In the background, other trends are developing that are accelerating the possibility of a clash with Hamas in the Strip. The living conditions there continue to deteriorate. All the relevant Israeli security units – Military Intelligence, the office of the Coordinator of Government Activities in the Territories, Southern Command and, to a lesser degree, even the Shin Bet – recommend that steps be taken to boost the economy in Gaza. In the months ahead, extensive efforts to build a new security barrier, both above and below ground, along Israel’s border with Gaza, will proceed at full steam. With dozens of Israeli teams digging along the fence, Hamas leaders will ask themselves whether it might be a good idea to use the operative attack tunnels immediately, before they are blocked by the IDF.
Army Radio reported this week that Hamas recently developed new short-range rockets with heavy warheads. Dozens of these rockets are slated for use against Israeli communities near the Gaza Strip. They reflect what also may be an intention to strike locales along the border in the event of another war. Hamas seemingly understands that its rocket capability allows for no more than harassment of the Tel Aviv region, as the Iron Dome system will easily cope with its few medium-range rockets. But the pounding of the area immediately adjacent to the Gaza Strip with bombs, mortars and heavy rockets seems, in our view, to be an attainable objective, which is why the IDF is deploying to evacuate most of those communities – similar to its plans for the northern border, with Syria – in the next confrontation.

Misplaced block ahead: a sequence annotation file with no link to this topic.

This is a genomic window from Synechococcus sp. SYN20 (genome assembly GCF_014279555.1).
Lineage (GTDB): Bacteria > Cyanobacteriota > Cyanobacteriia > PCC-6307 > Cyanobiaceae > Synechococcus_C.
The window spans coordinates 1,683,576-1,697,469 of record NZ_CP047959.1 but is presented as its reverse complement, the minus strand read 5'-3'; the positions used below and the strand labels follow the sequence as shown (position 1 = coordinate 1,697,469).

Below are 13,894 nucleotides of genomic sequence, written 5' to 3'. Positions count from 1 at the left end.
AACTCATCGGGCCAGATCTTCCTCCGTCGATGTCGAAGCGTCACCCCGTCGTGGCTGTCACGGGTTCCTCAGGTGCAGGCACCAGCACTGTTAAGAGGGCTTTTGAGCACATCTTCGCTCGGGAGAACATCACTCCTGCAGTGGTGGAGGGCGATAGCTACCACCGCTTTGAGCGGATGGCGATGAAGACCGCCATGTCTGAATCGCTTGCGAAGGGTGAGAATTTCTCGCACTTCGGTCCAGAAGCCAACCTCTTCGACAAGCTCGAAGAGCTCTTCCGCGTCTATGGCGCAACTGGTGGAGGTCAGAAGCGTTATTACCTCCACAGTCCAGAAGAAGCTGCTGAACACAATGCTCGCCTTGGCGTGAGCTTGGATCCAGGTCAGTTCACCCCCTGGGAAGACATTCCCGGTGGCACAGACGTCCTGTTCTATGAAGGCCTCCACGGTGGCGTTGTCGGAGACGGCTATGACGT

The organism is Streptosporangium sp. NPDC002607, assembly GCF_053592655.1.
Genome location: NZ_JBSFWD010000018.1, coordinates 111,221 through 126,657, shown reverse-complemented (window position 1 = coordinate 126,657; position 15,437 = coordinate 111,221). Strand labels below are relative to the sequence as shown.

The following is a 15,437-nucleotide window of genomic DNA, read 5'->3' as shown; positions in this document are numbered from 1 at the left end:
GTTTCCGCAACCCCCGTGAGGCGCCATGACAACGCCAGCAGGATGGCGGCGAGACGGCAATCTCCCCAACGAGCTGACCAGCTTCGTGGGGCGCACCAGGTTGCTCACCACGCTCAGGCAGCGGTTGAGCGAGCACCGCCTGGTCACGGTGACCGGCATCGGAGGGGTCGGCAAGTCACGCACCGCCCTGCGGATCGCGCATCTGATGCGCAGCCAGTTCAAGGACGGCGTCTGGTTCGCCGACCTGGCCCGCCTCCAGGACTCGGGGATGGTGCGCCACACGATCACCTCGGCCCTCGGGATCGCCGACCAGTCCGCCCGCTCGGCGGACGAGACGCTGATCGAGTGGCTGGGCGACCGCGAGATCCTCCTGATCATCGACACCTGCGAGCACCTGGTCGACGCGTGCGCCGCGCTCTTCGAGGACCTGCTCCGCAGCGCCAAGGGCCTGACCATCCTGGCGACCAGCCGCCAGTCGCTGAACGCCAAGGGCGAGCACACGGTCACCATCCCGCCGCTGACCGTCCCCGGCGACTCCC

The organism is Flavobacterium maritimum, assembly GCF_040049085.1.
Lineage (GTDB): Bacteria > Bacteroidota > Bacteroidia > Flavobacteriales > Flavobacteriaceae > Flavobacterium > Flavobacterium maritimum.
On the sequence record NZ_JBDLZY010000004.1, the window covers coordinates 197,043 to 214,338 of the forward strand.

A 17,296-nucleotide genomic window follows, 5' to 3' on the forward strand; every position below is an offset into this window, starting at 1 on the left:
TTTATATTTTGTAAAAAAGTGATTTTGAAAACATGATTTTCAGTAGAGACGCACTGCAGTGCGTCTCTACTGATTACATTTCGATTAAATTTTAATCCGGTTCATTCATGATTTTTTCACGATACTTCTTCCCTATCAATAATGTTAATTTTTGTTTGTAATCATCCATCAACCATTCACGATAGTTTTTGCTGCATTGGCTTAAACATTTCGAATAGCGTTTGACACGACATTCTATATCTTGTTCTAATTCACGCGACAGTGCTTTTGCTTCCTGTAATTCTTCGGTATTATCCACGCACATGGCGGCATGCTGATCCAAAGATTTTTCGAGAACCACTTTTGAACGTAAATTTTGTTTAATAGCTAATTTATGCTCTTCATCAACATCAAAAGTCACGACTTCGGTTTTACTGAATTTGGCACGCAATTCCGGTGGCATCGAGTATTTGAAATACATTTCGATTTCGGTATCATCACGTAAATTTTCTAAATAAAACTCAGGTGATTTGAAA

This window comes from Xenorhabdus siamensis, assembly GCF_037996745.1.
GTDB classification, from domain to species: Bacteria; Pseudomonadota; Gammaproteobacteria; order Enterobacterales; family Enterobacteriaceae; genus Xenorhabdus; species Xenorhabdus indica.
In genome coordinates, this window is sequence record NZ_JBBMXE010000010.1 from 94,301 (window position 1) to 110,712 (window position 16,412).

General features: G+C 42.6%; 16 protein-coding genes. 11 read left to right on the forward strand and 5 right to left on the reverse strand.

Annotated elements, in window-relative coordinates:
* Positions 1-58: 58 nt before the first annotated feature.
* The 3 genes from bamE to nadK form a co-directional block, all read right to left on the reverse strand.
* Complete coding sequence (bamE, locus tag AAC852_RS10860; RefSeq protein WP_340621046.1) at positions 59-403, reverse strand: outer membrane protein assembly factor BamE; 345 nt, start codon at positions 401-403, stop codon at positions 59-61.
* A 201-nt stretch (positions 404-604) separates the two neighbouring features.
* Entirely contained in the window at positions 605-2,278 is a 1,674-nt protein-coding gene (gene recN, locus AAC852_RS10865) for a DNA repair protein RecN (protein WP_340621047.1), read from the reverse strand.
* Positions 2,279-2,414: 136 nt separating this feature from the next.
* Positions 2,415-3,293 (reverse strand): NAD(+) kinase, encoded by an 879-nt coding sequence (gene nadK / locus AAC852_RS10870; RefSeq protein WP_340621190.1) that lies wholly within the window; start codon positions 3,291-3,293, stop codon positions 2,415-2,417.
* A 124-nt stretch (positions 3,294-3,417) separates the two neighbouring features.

The IDF, which is incalculably stronger than Hamas, has been training with growing intensiveness in the past two years to ensure that there is no repetition of its mediocre performance in Operation Protective Edge in the summer of 2014. But the Iraqi-American campaign to capture Mosul from Islamic State is a reminder of the difficulties of combat in heavily built-up areas, in which the civilian population becomes a human shield for the armed militants. In recent weeks, there have been reports of hundreds of civilians killed in American air strikes, whether because of human error or because safety restrictions on the attacks (“collateral damage”) have been eased in the Trump era. And unlike the United States, which is now coming under criticism, Israel doesn’t have permanent membership in the UN Security Council.